Online Companion to Justice and Leadership in Early Islamic Courts, ed. Intisar Rabb & Abigail Balbale (Harvard Series in Islamic Law, Harvard University Press 2017)

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Intisar A. Rabb and Abigail Krasner Balbale, eds. Justice and Leadership in Early Islamic Courts. Cambridge: Program in Islamic Law at Harvard Law School & Harvard University Press, 2017.
Edited by Intisar A. Rabb and Abigail Krasner Balbale, this book presents an in-depth exploration of the administration of justice during Islam’s founding period, 632–1250 CE. Inspired by the scholarship of Roy Parviz Mottahedeh and composed in his honor, this volume brings together ten leading scholars of Islamic law to examine the history of early Islamic courts. This approach draws attention to both how and why the courts and the people associated with them functioned in early Islamic societies: When a dispute occurred, what happened in the courts? How did judges conceive of justice and their role in it? When and how did they give attention to politics and procedure? Each author draws on diverse sources that illuminate a broader and deeper vision of law and society than traditional legal literature alone can provide, including historical chronicles, biographical dictionaries, legal canons, exegetical works, and mirrors for princes. Altogether, the volume offers both a substantive intervention on early Islamic courts and on methods for studying legal history as social history. It illuminates the varied and dynamic legal landscapes stretching across early Islam, and maps new approaches to interdisciplinary legal history.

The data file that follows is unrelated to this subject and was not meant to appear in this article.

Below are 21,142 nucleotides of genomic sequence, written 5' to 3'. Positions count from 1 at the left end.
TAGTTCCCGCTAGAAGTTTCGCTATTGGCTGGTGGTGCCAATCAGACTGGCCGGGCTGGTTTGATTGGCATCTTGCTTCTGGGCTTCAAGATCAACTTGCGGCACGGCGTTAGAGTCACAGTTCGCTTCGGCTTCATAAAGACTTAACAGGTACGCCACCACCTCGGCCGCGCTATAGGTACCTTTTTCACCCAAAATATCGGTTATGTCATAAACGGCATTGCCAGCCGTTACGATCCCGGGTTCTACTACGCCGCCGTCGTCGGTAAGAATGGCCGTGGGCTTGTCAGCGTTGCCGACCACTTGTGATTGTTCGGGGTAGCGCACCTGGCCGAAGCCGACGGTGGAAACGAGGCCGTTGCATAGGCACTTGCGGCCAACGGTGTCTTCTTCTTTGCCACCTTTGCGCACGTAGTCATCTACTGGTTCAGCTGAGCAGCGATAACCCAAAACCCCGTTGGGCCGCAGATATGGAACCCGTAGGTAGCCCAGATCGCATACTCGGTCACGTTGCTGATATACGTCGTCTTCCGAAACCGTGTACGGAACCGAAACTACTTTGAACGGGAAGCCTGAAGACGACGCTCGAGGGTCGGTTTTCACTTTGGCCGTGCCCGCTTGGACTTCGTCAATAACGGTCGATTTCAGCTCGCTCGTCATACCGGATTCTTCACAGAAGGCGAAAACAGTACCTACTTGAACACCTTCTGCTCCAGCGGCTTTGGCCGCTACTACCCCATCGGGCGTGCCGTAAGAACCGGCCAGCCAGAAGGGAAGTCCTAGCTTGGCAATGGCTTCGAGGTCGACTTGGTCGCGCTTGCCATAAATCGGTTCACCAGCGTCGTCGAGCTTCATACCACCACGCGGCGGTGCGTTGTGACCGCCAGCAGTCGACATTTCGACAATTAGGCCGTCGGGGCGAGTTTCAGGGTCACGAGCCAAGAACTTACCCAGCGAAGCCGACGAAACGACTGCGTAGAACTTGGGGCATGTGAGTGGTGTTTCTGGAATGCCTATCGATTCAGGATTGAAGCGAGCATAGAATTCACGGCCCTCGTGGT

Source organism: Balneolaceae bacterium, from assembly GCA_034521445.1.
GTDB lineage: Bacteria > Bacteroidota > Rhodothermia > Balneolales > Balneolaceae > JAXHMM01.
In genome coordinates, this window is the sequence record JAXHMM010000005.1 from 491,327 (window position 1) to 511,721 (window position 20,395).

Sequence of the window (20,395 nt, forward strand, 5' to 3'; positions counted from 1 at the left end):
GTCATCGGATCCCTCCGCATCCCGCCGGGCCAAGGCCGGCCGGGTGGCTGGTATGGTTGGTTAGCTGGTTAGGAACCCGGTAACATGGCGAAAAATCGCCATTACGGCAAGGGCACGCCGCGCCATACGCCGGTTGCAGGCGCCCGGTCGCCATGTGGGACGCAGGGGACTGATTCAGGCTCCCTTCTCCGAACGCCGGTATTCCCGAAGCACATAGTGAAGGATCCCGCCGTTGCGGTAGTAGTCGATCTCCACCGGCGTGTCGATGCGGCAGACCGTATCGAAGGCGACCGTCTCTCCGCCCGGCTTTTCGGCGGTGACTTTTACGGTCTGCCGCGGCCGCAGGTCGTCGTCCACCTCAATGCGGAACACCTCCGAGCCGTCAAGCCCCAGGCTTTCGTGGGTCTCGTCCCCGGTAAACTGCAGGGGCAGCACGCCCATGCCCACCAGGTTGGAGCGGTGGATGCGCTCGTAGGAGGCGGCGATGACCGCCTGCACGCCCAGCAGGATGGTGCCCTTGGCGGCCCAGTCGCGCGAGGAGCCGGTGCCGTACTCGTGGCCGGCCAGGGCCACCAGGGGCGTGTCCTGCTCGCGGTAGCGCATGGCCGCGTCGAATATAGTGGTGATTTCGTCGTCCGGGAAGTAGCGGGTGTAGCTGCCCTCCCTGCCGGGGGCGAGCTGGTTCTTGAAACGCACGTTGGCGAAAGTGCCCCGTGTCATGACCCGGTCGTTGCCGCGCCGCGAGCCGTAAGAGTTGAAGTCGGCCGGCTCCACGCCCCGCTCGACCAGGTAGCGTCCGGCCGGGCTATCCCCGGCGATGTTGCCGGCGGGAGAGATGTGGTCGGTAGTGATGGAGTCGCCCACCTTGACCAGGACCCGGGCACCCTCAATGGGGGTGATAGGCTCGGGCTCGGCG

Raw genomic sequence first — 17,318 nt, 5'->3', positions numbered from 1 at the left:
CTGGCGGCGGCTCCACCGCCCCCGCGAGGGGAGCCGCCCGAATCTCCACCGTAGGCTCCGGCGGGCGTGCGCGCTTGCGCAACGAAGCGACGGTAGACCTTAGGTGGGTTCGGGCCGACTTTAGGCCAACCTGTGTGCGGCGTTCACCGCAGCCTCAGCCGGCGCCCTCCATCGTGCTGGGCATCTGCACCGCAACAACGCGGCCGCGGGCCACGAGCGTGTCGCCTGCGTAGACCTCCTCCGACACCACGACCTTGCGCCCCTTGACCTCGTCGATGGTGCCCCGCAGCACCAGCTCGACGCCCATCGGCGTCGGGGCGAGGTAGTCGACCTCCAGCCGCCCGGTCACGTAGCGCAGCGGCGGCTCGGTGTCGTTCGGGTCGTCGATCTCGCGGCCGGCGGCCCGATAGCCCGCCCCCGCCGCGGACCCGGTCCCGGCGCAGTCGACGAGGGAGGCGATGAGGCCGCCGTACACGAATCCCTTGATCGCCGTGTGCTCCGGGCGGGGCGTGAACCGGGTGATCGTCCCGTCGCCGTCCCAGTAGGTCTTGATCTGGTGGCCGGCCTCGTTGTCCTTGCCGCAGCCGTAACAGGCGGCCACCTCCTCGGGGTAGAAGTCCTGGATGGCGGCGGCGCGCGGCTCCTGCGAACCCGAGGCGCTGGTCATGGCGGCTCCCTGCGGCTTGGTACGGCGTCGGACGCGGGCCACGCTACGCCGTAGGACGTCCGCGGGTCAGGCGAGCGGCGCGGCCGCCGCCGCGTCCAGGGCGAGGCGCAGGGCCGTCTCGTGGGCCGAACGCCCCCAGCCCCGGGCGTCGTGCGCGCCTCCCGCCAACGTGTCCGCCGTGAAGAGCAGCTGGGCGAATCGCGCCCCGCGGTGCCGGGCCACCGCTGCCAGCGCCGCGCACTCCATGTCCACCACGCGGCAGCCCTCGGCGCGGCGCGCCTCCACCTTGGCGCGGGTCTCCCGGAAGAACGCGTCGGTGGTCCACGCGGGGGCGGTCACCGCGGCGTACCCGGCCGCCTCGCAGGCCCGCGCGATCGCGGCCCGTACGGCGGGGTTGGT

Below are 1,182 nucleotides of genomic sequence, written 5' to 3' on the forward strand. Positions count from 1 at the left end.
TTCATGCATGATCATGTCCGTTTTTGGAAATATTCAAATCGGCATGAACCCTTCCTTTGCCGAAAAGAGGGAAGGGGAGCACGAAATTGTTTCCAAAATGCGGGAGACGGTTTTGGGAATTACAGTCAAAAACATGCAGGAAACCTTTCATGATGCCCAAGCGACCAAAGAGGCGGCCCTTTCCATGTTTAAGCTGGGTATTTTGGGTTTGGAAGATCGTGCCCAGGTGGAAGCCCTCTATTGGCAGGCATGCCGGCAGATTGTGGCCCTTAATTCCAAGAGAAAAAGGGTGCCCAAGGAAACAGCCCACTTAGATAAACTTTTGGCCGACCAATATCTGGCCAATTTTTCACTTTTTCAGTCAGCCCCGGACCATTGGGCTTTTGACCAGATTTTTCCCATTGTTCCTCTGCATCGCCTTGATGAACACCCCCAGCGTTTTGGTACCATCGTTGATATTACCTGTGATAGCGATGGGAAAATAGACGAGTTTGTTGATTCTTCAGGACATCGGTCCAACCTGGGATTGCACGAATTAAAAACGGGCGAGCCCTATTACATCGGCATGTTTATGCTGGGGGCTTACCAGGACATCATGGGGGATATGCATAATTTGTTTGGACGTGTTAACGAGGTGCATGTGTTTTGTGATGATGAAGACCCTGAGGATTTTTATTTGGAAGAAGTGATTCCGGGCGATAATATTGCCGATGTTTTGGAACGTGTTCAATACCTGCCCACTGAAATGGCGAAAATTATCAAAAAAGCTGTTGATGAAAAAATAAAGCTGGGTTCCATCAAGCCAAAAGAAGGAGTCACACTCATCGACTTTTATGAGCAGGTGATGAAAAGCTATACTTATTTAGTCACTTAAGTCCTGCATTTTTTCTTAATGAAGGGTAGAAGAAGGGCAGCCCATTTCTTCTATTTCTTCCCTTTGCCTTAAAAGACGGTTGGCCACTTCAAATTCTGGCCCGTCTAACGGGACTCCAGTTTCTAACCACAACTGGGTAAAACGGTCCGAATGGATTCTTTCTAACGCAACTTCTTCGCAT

Chapter 1
The Logic of Excluding Testimony in Early Islam
Ahmed El Shamsy, University of Chicago

Chapter 2
Circumstantial Evidence in the Administration of Islamic Justice
Hossein Modarressi, Princeton University

Chapter 3
The Curious Case of Bughaybigha, 661–883: Land and Leadership in Early Islamic Societies
Intisar A. Rabb, Harvard Law School

Chapter 4
A Critique of Adjudication: Formative Moments in Early Islamic Legal History
Nahed Samour, University of Helsinki

Chapter 5
Word of ʿAjam in the World of Arab: Translation and Translator in Early Islamic Judicial Procedure
Mahmood Kooria, Leiden University

Chapter 6
The Judge and the Judge: The Heavenly and Earthly Court of Justice in Early Islam
Christian Lange, Utrecht University

Chapter 7
Justice, Judges, and Law in Three Arabic Mirrors for Princes, 8th–11th Centuries
Louise Marlow, Wellesley College

Chapter 8
Joking Judges: A View from the Medieval Islamic West
Maribel Fierro, Spanish National Research Council (CSIC)

Chapter 9
Judicial Procedure and Legal Practice on Liʿān (Imprectory Oath) in al-Andalus: Evidence from Model Shurūṭ Collections, 11th–12th Centuries
Delfina Serrano, Spanish National Research Council (CSIC)



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